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Old May 21st, 2006, 04:35 AM   #1
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DR HD 100 versus tape

Sorry if this has been covered in another post but I could not find it using search. When using the DR HD100 is there any gain to be had in picture quality over using tape? Is there less compression going onto the DR HD100 than tape?

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Geoffrey Smith
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Old May 21st, 2006, 12:01 PM   #2
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Hi Geoffrey, welcome to DV Info Net, in case nobody else has said it yet. There is no difference in image quality and no change in compression between tape recording and disk recording in this case. The primary advantages of the DR-HD100 are two-fold: first, you can record several hours in one stretch without having to change out every sixty minutes; and second, it completely bypasses the video capture process (hence the term "edit ready" recording). Just drag the files from the disk to your timeline and start editing... it's an incredible time saver. Hope this helps,
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Old May 21st, 2006, 01:53 PM   #3
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Thanks very much Chris. Edit ready is certainly a big advantage. One more question. If I record 720 25p (we are in PAL land) to the disk, is there any intermediate step which I can use so that this file will be usable in Avid Xpress pro.

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Old May 23rd, 2006, 01:25 PM   #4
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Dr-hd100

Quote:
Originally Posted by Chris Hurd
The primary advantages of the DR-HD100 are ...second, it completely bypasses the video capture process (hence the term "edit ready" recording).
I understood that editing the M2T (MPEG2) files directly was very clunky and to be avoided; that, with Premiere Pro 2 in this case, it makes for easier and faster editing to convert via Cineform Aspect HD first to their proprietary Digital intermediate AVI format. Sadly that seems to remove the advantage of DTE.

Has anyone experienced any tape dropout with the HD100? Is that an HDD advantage?

Mind you, I did also hear from JVC UK that they might put the Aspect HD codec on the DR-HD100 so that it could record the HD pics directly to the Digital Intermediate file format, though at a file size of 21GB/hour it would reduce the capacity by a third.
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Old May 23rd, 2006, 02:05 PM   #5
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>>Mind you, I did also hear from JVC UK that they might put the Aspect HD codec on the DR-HD100 so that it could record the HD pics directly to the Digital Intermediate file format, though at a file size of 21GB/hour it would reduce the capacity by a third.<<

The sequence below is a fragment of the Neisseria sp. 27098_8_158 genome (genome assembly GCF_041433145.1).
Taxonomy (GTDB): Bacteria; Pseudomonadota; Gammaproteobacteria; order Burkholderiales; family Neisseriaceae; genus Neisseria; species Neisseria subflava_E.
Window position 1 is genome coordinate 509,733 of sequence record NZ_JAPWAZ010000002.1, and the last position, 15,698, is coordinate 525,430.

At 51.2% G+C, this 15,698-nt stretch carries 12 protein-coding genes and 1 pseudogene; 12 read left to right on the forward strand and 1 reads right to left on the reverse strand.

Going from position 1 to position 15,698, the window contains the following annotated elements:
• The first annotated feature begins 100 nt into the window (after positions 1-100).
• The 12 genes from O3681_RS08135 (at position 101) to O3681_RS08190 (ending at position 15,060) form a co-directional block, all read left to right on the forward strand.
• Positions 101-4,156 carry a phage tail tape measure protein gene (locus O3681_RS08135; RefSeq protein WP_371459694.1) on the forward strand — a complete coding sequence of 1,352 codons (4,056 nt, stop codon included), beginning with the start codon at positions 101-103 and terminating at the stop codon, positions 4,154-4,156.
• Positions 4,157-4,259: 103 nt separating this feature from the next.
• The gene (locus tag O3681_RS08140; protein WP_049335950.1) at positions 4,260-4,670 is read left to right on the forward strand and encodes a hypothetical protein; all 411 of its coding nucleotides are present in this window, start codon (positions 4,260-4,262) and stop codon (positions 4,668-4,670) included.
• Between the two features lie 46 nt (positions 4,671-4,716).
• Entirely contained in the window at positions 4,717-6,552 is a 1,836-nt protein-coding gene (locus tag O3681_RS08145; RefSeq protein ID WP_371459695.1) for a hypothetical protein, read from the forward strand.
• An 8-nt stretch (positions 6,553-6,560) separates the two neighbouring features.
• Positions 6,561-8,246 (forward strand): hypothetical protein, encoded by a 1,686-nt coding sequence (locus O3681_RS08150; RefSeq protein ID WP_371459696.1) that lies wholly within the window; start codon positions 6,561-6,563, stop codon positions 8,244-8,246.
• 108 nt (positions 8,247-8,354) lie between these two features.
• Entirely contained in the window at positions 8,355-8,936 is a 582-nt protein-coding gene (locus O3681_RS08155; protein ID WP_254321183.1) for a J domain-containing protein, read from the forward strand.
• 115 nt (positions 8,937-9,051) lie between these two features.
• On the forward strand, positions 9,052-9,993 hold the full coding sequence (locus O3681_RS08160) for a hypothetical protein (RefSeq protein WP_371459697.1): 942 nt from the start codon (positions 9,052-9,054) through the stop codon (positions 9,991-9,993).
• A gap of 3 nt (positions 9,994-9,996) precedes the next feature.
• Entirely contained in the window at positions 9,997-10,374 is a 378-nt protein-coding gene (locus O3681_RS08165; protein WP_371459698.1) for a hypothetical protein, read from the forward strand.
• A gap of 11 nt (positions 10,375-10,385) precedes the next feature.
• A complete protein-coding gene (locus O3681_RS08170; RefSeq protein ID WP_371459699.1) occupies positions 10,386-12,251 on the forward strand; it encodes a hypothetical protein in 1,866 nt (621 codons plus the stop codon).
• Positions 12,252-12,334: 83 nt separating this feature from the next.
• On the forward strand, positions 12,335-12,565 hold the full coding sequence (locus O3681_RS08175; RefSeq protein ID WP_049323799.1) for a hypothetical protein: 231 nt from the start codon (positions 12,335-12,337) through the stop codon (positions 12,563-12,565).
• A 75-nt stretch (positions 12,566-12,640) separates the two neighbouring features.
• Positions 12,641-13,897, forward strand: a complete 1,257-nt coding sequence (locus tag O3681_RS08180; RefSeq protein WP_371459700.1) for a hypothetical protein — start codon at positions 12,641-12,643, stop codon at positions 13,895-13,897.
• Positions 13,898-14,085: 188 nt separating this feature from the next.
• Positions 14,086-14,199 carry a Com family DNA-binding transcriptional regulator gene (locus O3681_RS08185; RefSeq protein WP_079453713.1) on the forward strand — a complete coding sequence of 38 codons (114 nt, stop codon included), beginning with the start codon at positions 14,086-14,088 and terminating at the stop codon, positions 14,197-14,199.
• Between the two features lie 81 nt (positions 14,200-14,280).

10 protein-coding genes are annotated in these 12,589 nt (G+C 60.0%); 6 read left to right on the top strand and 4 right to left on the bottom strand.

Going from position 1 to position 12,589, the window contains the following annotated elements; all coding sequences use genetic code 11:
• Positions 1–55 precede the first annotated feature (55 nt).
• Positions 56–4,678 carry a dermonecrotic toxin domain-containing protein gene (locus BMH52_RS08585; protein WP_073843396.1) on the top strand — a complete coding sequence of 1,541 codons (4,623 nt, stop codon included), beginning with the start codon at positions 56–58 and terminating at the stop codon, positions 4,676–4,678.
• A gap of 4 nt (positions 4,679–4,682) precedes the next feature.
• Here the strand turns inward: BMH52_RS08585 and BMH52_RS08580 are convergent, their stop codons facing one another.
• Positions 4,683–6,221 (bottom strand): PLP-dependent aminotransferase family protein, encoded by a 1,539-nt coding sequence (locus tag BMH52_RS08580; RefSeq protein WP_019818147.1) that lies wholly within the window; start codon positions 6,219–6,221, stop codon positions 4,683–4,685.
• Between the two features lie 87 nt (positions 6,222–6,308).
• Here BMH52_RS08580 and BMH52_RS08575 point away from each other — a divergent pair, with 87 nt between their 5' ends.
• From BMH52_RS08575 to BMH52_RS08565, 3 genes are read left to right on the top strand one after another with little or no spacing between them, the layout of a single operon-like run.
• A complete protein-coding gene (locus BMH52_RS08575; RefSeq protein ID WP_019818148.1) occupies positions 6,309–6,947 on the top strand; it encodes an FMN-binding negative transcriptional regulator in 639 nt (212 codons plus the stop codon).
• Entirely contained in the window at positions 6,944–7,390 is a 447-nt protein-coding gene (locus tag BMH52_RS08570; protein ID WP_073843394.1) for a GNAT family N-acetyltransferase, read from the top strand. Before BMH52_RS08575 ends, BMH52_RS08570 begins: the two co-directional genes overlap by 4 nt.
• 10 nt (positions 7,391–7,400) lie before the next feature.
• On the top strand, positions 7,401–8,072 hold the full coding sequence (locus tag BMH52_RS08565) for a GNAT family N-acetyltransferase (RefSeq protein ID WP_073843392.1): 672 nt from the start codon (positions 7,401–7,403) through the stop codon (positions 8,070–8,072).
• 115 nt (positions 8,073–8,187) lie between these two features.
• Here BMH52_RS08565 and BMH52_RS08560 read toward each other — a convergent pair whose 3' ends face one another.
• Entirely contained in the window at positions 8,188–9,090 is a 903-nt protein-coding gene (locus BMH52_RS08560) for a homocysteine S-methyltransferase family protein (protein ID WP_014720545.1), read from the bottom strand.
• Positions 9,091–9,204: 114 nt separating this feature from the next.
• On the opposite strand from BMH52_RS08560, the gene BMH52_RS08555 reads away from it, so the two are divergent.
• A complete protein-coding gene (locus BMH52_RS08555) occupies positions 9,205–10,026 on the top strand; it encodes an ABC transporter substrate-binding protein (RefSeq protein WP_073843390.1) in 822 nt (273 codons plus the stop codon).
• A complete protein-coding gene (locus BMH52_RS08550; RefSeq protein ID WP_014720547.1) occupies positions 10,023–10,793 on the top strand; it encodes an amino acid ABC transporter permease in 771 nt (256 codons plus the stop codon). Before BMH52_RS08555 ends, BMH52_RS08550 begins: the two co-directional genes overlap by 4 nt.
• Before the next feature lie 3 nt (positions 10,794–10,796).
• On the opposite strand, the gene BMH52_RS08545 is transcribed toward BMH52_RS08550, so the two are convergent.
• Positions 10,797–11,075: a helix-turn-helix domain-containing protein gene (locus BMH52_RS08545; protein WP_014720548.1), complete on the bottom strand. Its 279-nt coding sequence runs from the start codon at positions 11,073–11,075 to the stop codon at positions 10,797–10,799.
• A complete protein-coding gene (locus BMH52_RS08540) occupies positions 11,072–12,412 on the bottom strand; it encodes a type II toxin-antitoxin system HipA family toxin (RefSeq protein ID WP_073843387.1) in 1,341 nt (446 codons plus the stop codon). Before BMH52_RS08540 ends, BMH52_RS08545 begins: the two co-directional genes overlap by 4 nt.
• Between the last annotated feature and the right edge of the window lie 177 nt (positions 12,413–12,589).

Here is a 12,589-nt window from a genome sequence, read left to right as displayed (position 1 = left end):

Don't play with us like that Richard. You have no ideas how happy that would make a lot of Premier and Vegas users.
(Just kidding btw).
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Old May 23rd, 2006, 02:36 PM   #6
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Quote:
Originally Posted by Richard Jolly
Mind you, I did also hear from JVC UK that they might put the Aspect HD codec on the DR-HD100 so that it could record the HD pics directly to the Digital Intermediate file format
That would likely require processing power beyond the current abilities of the DR-HD100. Takes CPU horsepower to do transcoding like that.
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Old May 23rd, 2006, 02:40 PM   #7
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I just emailed Focus this question:

In SD mode, when in Quicktime 24 and the HD100 in 24PA, is pulldown removed when recorded to the drive?

In another thread someone told me yes, but Focus said no. Can anyone answer this?

They also were not giving any timeframe on the .Mov support for HDV.
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Old May 23rd, 2006, 04:47 PM   #8
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Dr-hd100

Quote:
Originally Posted by Chris Hurd
The primary advantages of the DR-HD100 are ...second, it completely bypasses the video capture process (hence the term "edit ready" recording).
I understood that editing the M2T (MPEG2) files directly was very clunky and to be avoided; that, with Premiere Pro 2 in this case, it makes for easier and faster editing to convert via Cineform Aspect HD first to their proprietary Digital intermediate AVI format. Sadly that seems to remove the advantage of DTE.

Has anyone experienced any tape dropout with the HD100? Is that an HDD advantage?

Mind you, I did also hear from JVC UK that they might put the Aspect HD codec on the DR-HD100 so that it could record the HD pics directly to the Digital Intermediate file format, though at a file size of 21GB/hour it would reduce the capacity by a third.
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Old May 23rd, 2006, 08:49 PM   #9
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Quote:
Originally Posted by Richard Jolly
I understood that editing the M2T (MPEG2) files directly was very clunky and to be avoided; that, with Premiere Pro 2 in this case, it makes for easier and faster editing to convert via Cineform Aspect HD first to their proprietary Digital intermediate AVI format. Sadly that seems to remove the advantage of DTE.

Has anyone experienced any tape dropout with the HD100? Is that an HDD advantage?